Rush is a Band

A blog devoted to RUSH:
Neil Peart, Geddy Lee & Alex Lifeson

Sat, Oct 24, 2020

Updates and other random Rush stuff

Fri, Oct 9, 2020@10:36AM | comments

Geddy Lee along with bandmate Alex Lifeson participated in Grapes for Humanity's Save Hospitality online fine wine auction this past week by donating signed guitars, wine and other items to the fundraiser, which will go towards helping out hospitality workers whose jobs have been affected by COVID-19. The auction ended this past Wednesday October 7th, and the items donated by Geddy and Alex brought in nearly $150K for the charity! Grapes for Humanity is an organization that helps to raise funds to benefit humanitarian causes around the world with the assistance of the international wine community, and Geddy Lee is a member of the board of directors. Geddy Lee recently spoke with John Ivison of the National Post for a new interview to help promote the event and spoke a bit about the charity, Rush's legacy and his future plans:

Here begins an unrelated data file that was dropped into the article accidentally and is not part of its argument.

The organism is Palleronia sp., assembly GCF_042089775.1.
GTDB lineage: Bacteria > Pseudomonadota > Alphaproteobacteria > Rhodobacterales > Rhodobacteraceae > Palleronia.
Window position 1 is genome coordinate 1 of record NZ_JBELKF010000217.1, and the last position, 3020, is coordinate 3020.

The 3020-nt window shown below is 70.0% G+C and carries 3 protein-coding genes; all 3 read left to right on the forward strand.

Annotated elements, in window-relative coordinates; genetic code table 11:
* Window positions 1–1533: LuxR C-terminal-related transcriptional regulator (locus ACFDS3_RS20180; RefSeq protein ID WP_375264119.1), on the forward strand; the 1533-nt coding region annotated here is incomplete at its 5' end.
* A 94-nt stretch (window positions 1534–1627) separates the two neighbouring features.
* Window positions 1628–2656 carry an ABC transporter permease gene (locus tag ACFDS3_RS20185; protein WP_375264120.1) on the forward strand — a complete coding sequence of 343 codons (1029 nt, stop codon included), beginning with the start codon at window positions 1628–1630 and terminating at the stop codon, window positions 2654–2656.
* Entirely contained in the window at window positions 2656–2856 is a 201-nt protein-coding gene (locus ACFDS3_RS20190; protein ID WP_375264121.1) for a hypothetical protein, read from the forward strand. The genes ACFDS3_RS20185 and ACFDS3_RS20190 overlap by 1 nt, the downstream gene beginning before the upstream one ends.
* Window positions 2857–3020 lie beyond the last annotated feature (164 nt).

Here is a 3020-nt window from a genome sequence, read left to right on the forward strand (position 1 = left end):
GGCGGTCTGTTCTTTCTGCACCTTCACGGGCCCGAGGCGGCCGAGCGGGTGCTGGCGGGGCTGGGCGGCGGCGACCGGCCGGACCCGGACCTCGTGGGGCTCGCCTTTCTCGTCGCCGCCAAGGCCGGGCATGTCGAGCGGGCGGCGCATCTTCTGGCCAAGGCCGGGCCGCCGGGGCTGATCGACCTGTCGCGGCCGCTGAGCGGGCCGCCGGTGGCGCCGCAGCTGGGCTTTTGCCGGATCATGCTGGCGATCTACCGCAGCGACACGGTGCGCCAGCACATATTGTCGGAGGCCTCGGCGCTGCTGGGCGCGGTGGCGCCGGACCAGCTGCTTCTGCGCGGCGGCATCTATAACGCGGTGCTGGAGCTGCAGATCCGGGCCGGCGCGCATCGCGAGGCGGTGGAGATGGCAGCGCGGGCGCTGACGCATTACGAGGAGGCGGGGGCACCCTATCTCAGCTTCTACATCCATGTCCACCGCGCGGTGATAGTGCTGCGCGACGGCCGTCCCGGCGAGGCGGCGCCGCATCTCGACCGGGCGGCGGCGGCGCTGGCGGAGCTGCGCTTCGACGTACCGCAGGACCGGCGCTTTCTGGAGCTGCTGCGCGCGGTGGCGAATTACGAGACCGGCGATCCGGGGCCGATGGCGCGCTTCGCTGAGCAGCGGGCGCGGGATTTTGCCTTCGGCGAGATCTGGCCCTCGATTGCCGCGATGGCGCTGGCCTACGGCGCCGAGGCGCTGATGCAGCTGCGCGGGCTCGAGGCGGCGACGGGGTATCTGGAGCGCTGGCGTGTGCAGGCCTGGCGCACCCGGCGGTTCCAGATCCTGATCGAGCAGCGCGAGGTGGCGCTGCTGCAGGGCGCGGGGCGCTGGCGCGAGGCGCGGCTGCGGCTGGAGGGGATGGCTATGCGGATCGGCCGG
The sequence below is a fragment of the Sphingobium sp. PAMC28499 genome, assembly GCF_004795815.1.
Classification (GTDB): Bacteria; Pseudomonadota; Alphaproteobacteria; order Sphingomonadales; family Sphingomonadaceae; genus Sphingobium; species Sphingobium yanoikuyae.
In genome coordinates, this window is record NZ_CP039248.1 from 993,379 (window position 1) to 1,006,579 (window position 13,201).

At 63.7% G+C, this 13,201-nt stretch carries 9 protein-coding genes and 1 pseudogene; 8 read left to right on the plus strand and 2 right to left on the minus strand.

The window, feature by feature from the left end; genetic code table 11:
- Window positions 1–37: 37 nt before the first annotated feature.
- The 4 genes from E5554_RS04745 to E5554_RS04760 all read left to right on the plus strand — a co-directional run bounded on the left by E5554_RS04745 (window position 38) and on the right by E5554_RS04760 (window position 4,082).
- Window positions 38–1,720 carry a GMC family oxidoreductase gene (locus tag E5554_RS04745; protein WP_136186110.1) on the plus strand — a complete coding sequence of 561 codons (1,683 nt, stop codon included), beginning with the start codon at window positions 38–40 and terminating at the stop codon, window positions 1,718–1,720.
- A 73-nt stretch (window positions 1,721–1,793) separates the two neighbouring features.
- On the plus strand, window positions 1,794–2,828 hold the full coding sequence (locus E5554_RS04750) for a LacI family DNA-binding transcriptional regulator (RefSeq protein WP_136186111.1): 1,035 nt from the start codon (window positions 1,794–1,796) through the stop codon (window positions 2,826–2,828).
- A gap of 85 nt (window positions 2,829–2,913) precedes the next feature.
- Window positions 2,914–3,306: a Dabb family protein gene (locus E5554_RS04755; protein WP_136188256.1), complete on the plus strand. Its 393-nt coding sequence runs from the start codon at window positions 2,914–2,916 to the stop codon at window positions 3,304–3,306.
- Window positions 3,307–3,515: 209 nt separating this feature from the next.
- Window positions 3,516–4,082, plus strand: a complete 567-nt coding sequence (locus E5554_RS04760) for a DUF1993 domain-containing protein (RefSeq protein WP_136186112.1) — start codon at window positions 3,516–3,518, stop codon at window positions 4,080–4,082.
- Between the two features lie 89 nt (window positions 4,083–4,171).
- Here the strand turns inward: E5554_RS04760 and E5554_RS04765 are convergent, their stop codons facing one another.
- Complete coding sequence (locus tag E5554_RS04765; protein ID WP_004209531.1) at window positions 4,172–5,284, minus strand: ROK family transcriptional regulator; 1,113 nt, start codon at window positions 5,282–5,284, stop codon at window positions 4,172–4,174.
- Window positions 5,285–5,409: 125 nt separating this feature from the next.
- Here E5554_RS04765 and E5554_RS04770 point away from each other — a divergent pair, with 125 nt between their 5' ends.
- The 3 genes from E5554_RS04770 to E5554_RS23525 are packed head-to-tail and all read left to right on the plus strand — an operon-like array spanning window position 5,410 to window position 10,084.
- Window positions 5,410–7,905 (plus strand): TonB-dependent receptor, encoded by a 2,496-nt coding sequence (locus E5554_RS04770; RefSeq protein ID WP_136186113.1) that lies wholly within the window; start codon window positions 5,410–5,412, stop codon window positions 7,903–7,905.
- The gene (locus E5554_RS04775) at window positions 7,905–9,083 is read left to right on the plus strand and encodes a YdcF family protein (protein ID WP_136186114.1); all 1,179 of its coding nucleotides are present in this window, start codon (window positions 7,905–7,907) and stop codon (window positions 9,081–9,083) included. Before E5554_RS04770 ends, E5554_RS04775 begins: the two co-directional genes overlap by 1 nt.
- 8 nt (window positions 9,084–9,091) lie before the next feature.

... "Time goes by way to fast. A lot has happened in my life and I've been incredibly fortunate. But one can't keep looking back. You still have to get on with your life and do new things as my friend MJo (Canadian artist and singer writer Mendelson Joe) used to say, 'It's time to make new mistakes'." ... "It's interesting, I recently re-released my album (his 2000 solo album My Favourite Headache) on vinyl and that forced me to listen to it again. I'm very proud of it - it's a very intricate record, a deep record, and a lot of love and passion went into it. It did get me thinking that one day I'd like to take that on the road, so you never know. But I have no firm plans to do anything right now. It's not a time when one can plan much, so only time will tell if that comes to fruition," he said. ... "I go downstairs and play to keep my fingers juiced but that's about as far as I'm going right now with it."...